I think the words "masculine" and "feminine" have been distorted so badly by western culture that it's hard to discuss them at this point without all that social baggage being brought into it.
I understand what the OP is saying with the assessment. People just have a hard time agreeing on what 'masculine/feminine' means from any sort of quantifiable view. The problem is a high degree of variability within males and within females, which makes us wonder from what the two terms are derived.. if there are lots of females who can be "masculine" and lots of males who can be "feminine," then the two terms seem more to be arbitrary ideals and not derived from the gender in question.
In general, at best, I can extrapolate from the biological imperative, where the bell curve of females possess nurturing streaks to some degree more than males do, and males use overt power (i.e., thwarting or overriding others) on the bell curve more than females do, much as two bucks (rather than two does) butt heads in mating season. These patterns are established biologically.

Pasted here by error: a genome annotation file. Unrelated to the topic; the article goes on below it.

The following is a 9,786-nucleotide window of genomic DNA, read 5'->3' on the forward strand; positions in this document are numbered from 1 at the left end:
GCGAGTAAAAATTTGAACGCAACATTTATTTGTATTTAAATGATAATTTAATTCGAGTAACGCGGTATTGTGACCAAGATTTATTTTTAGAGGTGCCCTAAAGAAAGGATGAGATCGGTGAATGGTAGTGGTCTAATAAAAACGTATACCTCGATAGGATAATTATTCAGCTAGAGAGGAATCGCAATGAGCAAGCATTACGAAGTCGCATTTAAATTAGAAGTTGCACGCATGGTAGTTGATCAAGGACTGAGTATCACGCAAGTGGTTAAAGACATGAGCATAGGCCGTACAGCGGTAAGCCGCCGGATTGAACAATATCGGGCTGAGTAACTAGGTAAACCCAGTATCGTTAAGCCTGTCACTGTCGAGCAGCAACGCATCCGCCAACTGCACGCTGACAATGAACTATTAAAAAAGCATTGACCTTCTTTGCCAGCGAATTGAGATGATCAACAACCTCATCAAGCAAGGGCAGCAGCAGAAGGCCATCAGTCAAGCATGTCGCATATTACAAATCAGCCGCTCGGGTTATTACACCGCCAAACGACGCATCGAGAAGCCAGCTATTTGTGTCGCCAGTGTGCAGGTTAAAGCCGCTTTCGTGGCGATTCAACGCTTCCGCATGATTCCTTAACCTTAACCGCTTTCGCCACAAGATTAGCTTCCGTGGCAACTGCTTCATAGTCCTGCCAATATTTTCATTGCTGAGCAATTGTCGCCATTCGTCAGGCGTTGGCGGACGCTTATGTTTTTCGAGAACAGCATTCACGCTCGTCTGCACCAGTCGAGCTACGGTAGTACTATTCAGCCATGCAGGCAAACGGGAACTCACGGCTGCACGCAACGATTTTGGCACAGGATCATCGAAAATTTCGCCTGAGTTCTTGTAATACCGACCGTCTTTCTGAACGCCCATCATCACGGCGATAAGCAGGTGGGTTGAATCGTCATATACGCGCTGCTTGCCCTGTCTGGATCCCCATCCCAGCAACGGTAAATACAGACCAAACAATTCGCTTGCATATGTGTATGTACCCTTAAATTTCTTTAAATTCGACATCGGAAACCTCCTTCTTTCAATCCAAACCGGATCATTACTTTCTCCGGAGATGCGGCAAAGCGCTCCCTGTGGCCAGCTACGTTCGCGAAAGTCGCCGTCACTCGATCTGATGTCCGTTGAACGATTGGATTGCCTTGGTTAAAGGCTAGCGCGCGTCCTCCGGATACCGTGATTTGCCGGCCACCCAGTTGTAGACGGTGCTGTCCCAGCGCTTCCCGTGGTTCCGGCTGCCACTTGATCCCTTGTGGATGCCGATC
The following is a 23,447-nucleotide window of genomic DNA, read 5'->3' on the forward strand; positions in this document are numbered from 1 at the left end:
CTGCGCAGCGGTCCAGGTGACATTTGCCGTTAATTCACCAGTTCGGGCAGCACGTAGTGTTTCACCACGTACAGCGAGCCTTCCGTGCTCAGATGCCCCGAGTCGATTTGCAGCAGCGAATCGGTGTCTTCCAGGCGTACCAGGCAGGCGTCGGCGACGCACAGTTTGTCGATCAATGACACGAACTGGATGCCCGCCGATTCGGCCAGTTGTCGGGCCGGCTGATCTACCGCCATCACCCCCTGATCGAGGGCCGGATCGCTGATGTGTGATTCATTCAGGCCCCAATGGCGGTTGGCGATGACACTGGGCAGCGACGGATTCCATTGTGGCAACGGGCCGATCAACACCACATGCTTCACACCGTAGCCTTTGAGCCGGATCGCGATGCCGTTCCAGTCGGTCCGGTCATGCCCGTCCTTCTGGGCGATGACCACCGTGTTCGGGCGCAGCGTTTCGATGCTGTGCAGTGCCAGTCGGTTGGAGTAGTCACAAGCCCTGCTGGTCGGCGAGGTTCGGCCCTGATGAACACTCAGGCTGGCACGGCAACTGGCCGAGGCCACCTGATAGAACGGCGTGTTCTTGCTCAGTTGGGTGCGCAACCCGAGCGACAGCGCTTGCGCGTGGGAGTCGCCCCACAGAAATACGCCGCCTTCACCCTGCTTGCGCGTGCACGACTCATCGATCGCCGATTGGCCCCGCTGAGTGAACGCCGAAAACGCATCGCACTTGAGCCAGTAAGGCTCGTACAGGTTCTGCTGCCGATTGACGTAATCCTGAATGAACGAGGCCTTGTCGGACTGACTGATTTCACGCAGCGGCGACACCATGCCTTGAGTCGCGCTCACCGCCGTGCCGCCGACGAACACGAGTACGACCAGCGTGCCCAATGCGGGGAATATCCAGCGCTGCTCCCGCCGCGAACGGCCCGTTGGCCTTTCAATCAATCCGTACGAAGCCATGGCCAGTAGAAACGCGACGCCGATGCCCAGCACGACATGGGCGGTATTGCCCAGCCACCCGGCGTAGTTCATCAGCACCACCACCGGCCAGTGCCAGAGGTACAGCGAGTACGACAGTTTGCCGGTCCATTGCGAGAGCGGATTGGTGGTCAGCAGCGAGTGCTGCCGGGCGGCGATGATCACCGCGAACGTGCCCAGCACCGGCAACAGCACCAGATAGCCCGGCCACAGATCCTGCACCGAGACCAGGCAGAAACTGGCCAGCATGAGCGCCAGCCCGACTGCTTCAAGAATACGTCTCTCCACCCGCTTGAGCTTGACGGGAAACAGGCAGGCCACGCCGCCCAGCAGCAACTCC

The movie that comes to mind is Disney's "Beauty and the Beast" -- Belle is very INFJ in personality... she comes across as very feminine in appearance and social manner and how she expresses her personhood (and is a nurturer at heart) but she's steel as well, fearless and able to thwart challenges head on as a male would... except she can be physically overpowered. To me this is the blend being discussed here.
(Meanwhile in Beast and Gaston, you see the masculine imperative expressing itself, except Gaston's is untempered by any sensitivity, whereas Beast has a "feminine" side except that... rather than nurturing per se as a female is prone to fall into... he becomes protective and spends in his energy in conflict for the good of others. Note: I don't see Beast as ENTP, he's probably some sort of SP.... interestingly the sort of guy I have seen many INFJ women friends end up involved with. I wonder if there's a particular dynamic in play there that works well.)